Before lifting the veil of these numbers I want to draw attention to some of the statements in the company’s annual report which includes, along with the audited financial statements a report of the directors, disclosures required under the Securities Industry Act, a Chairman’s Statement and a Managing Director’s Review both of whom are women, a great plus for the company.
The report seems to overdo its sermonizing on the company’s high standards of corporate conduct and its commitment to responsible corporate citizenship; boasts of its own voluntary International Marketing Principles and its active role in supporting the local community and charitable projects – a standard line in every country – but with no expenditure disclosures to support those lofty statements in the financial statements. Moving on to even higher ground, the MD asserts that the company’s marketing efforts are targeted at adult consumers based on consumer insights.
Of course nowhere does the company, its parent or any of its subsidiaries contribute to consumer insights by informing them of the real and dangerous nature of tobacco.
It is either that it assumes that its adult consumers are already aware of all the scientifically sound findings of respected international groups, or prefers them not to be so “insighted”. There is no longer any debate on the killing powers of tobacco.
According to the Centers for Disease Control of the USA tobacco harms nearly every organ of the body; causes many diseases and reduces the health of smokers in general; accounts for an estimated 443,000 deaths, or nearly one of every five deaths, each year in the United States; and causes an estimated 90% of all lung cancer deaths in men and 80% of all lung cancer deaths in women.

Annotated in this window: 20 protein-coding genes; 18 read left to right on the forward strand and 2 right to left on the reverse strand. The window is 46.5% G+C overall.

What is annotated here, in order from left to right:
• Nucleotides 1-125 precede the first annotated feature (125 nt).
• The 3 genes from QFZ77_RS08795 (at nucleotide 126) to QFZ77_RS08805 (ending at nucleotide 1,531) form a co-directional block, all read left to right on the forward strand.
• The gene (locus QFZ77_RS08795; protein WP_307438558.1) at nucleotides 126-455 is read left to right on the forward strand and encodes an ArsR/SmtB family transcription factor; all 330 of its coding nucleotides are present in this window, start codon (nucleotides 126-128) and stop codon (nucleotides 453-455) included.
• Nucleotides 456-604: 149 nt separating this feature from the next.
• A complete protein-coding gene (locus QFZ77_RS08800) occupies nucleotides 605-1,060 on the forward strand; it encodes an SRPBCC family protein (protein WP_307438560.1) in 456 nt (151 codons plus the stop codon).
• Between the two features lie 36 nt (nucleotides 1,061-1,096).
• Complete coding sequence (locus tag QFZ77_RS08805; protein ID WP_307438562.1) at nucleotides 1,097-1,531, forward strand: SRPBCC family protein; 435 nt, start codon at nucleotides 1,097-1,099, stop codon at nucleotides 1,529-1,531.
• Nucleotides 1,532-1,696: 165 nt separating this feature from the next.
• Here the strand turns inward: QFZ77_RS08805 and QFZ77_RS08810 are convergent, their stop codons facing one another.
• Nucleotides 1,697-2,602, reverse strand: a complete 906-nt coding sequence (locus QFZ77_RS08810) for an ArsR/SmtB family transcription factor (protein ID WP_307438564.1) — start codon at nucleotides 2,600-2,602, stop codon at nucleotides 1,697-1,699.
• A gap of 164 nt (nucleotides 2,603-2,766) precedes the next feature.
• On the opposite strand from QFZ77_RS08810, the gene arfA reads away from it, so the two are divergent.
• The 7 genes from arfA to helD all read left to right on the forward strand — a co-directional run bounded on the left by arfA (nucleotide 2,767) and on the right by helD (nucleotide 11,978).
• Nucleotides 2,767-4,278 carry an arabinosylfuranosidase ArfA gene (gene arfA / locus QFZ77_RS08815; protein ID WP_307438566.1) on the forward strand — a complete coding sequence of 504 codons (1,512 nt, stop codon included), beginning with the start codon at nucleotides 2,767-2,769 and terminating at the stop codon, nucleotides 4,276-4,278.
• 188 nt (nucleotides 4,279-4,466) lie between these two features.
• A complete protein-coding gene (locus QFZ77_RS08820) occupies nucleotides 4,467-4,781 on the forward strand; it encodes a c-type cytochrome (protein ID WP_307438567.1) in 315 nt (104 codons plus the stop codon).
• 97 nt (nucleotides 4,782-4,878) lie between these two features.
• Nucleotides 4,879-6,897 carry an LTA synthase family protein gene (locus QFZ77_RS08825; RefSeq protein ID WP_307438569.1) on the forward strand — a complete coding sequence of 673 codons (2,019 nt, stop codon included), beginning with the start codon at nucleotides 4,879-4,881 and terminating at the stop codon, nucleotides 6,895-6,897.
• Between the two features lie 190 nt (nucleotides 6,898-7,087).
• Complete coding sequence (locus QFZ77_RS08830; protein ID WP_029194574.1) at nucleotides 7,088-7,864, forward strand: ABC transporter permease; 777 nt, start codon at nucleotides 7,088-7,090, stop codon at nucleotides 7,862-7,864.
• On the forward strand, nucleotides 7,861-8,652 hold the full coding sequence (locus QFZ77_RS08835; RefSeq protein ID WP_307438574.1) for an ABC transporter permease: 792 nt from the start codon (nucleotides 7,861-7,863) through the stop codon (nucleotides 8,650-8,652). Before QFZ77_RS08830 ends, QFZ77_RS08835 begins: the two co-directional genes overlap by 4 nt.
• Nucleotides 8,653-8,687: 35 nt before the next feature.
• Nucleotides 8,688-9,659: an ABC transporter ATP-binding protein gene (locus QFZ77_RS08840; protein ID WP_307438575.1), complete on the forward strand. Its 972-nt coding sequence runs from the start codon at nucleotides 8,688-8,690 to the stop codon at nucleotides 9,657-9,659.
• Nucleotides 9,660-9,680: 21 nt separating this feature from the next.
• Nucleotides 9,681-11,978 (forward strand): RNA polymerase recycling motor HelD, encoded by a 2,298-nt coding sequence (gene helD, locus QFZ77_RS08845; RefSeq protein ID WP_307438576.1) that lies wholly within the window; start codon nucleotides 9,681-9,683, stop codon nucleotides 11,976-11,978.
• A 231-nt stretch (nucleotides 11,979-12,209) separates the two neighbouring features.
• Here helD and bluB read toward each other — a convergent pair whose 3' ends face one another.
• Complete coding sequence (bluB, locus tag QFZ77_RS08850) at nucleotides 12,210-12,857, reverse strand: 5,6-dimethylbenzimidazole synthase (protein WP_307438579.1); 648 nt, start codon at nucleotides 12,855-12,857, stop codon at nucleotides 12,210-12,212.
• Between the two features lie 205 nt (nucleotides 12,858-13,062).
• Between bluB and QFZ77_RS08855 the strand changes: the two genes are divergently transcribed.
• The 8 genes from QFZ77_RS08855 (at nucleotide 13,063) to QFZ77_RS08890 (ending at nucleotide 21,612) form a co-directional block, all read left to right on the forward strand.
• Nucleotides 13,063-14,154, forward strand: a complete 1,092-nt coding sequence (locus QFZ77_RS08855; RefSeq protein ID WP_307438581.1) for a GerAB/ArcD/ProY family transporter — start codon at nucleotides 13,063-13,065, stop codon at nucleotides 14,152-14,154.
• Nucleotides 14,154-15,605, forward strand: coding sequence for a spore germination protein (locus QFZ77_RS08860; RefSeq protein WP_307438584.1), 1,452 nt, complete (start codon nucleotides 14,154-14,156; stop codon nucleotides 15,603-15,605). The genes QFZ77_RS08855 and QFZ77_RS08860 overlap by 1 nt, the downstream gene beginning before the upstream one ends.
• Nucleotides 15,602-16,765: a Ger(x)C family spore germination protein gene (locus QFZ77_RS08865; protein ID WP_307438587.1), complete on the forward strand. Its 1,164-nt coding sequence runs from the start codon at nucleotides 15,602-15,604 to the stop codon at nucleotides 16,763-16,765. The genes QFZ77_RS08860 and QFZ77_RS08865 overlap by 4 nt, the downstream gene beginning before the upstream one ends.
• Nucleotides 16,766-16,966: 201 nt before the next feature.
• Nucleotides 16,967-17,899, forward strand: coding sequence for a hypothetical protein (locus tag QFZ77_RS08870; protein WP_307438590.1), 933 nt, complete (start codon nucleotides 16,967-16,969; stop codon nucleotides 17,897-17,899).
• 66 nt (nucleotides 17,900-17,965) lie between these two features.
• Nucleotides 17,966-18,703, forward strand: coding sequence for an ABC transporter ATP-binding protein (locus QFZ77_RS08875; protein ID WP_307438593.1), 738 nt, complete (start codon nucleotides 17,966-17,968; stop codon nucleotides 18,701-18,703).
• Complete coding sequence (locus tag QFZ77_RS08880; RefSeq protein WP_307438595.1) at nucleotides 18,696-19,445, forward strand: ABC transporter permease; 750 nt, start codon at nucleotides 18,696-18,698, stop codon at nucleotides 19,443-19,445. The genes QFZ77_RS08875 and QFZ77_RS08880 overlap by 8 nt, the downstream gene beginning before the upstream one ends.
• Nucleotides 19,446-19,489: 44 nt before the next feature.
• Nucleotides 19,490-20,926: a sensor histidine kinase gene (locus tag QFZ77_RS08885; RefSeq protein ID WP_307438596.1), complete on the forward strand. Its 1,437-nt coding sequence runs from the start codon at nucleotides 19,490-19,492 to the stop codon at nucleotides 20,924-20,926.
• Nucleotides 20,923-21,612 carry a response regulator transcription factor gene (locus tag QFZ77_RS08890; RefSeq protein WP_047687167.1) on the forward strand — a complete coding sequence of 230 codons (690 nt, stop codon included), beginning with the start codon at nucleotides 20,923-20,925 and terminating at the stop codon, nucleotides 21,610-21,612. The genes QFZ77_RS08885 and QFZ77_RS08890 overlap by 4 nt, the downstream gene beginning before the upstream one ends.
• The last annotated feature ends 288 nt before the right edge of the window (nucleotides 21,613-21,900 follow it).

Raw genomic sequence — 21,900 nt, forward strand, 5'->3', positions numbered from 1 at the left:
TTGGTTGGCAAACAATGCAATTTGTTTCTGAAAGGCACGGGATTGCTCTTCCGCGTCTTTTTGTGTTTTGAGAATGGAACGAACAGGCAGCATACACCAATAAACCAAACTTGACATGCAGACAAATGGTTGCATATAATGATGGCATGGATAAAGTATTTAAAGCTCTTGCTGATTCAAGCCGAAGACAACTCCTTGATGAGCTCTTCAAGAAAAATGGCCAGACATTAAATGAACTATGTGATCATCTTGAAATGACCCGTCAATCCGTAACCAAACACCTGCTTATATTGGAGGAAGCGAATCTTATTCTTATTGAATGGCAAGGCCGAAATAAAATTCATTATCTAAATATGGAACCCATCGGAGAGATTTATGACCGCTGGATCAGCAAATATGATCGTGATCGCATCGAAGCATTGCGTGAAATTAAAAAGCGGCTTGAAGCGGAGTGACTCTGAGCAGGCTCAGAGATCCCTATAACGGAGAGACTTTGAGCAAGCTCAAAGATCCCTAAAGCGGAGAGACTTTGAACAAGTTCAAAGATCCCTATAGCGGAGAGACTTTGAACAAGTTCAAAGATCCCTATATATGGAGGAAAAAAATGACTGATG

Putting it another way, the CDC reckons that more deaths are caused each year by tobacco use than by all deaths from HIV, illegal drug use, alcohol use, motor vehicle injuries, suicides, and murders combined.
And if you think the CDC is some CIA-inspired conspiracy out to besmirch the good name of a United Kingdom company, this is what the highly respected British medical journal the Lancet had to say about tobacco consumption: “Smoking causes 120,000 deaths a year in the UK and 364,000 hospital admissions in England. Smoking-related illness accounts for 8 million consultations and 7 million prescriptions. Half of all smokers die from the habit if they continue to smoke.”
No wonder that a look at the lifestyle of the lobbyists and the directors of tobacco companies reveals that very, very few of them smoke – they know it is near-suicidal and want to enjoy the profits of their deathly trade.
Related parties transactions
A review of note 8 to the financial statements is extremely instructive – and troubling. The note deals with related parties. On four separate occasions it refers to “fellow group subsidiary but not once does it identify any subsidiary. Okay, the accounting profession, often under pressure from the powerful business lobby is often forced to water down certain accounting standards. For all its lofty bromides, this company has said that it only discloses or complies with pronouncements that are imposed by law or rules. It follows then that the company is allowed to avoid disclosing information which serious analysis might require.
The real troubling part is the following table of Related Parties Transactions:
In Part 2 next week, I will be addressing this table in the context of a broader discussion on transfer pricing.